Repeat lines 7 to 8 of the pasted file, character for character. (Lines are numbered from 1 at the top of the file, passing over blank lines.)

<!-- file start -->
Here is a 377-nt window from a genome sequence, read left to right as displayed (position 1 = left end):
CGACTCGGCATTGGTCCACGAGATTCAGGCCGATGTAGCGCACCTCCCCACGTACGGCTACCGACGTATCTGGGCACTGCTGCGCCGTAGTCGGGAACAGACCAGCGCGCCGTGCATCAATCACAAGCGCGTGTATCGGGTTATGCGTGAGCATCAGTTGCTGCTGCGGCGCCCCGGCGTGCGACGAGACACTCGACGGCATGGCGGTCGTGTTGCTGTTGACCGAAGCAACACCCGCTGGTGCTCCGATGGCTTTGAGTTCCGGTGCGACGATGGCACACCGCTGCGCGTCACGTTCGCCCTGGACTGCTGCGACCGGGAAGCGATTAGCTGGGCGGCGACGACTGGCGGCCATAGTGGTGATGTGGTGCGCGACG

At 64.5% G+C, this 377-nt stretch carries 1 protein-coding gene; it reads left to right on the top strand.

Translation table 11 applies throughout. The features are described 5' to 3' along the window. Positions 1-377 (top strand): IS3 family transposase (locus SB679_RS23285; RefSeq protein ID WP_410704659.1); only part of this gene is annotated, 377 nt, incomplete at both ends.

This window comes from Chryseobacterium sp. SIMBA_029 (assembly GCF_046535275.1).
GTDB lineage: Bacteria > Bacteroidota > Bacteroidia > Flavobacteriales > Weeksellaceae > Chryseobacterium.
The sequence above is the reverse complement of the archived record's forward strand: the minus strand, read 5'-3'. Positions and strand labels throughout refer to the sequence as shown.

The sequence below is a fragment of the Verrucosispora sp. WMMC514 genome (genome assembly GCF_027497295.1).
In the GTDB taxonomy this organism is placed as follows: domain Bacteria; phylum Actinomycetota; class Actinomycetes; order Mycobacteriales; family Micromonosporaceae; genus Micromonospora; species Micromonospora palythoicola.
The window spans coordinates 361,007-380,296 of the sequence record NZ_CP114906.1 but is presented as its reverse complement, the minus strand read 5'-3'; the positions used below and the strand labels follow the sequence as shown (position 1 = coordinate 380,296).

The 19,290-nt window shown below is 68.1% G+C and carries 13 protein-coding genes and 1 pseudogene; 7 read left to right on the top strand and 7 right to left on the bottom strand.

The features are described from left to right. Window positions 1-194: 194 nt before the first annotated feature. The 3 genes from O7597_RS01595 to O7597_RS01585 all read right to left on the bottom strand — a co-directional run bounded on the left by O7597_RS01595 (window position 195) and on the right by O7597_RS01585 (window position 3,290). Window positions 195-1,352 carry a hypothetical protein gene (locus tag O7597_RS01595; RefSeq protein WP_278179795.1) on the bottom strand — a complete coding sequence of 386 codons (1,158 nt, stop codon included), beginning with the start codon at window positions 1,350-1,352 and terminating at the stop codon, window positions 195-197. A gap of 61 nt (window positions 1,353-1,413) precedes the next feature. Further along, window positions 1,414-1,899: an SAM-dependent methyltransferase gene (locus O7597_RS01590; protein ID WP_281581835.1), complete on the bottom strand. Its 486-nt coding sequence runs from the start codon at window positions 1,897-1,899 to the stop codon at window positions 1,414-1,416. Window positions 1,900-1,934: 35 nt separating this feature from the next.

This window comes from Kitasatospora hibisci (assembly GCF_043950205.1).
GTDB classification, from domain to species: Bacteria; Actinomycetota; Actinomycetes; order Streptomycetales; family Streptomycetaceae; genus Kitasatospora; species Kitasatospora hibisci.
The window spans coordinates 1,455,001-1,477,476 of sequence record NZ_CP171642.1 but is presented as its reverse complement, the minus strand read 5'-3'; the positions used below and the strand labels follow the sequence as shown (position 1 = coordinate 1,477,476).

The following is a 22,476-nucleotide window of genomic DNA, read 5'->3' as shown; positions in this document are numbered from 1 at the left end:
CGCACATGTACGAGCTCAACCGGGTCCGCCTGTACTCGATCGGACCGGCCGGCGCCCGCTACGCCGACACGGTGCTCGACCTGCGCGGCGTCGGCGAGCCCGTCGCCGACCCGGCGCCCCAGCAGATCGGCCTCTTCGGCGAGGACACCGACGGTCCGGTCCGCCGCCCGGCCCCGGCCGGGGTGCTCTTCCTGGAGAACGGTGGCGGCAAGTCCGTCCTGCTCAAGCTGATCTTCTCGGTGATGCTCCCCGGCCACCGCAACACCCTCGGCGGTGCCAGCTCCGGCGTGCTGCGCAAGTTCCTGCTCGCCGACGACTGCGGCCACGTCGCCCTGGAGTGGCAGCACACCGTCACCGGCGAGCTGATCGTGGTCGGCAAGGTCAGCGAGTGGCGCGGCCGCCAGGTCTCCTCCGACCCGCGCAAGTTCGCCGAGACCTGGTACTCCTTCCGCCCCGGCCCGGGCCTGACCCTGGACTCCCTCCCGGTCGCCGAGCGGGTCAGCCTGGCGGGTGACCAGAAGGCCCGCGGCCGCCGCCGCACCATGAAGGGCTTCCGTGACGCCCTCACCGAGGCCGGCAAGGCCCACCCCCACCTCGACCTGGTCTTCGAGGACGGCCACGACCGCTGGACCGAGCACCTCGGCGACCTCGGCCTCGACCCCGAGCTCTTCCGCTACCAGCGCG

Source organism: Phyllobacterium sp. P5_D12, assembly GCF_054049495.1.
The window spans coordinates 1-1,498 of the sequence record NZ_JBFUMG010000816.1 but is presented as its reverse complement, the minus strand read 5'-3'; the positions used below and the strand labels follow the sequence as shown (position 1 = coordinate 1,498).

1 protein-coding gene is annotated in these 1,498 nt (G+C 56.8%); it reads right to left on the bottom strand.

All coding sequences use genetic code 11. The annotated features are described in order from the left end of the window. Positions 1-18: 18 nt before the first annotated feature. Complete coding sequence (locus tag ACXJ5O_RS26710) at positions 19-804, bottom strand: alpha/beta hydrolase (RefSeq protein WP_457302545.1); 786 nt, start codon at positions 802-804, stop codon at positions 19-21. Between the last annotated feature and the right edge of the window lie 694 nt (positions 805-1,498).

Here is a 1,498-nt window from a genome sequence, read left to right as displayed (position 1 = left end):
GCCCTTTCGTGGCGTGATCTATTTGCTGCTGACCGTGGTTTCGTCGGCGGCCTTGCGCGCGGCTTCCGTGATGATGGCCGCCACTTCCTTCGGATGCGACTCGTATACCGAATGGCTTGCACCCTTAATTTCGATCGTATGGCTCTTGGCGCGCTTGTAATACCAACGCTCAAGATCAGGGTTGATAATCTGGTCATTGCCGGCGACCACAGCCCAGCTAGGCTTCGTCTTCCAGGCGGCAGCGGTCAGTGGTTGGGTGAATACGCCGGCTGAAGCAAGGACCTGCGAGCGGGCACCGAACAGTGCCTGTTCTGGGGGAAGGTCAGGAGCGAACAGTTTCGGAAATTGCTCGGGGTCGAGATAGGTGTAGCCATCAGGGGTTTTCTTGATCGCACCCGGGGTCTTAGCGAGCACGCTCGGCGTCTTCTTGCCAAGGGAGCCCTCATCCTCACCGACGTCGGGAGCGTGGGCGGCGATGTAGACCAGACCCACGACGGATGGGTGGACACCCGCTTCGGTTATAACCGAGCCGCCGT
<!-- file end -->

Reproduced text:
The sequence above is the reverse complement of the archived record's forward strand: the minus strand, read 5'-3'. Positions and strand labels throughout refer to the sequence as shown.

The sequence below is a fragment of the Verrucosispora sp. WMMC514 genome (genome assembly GCF_027497295.1).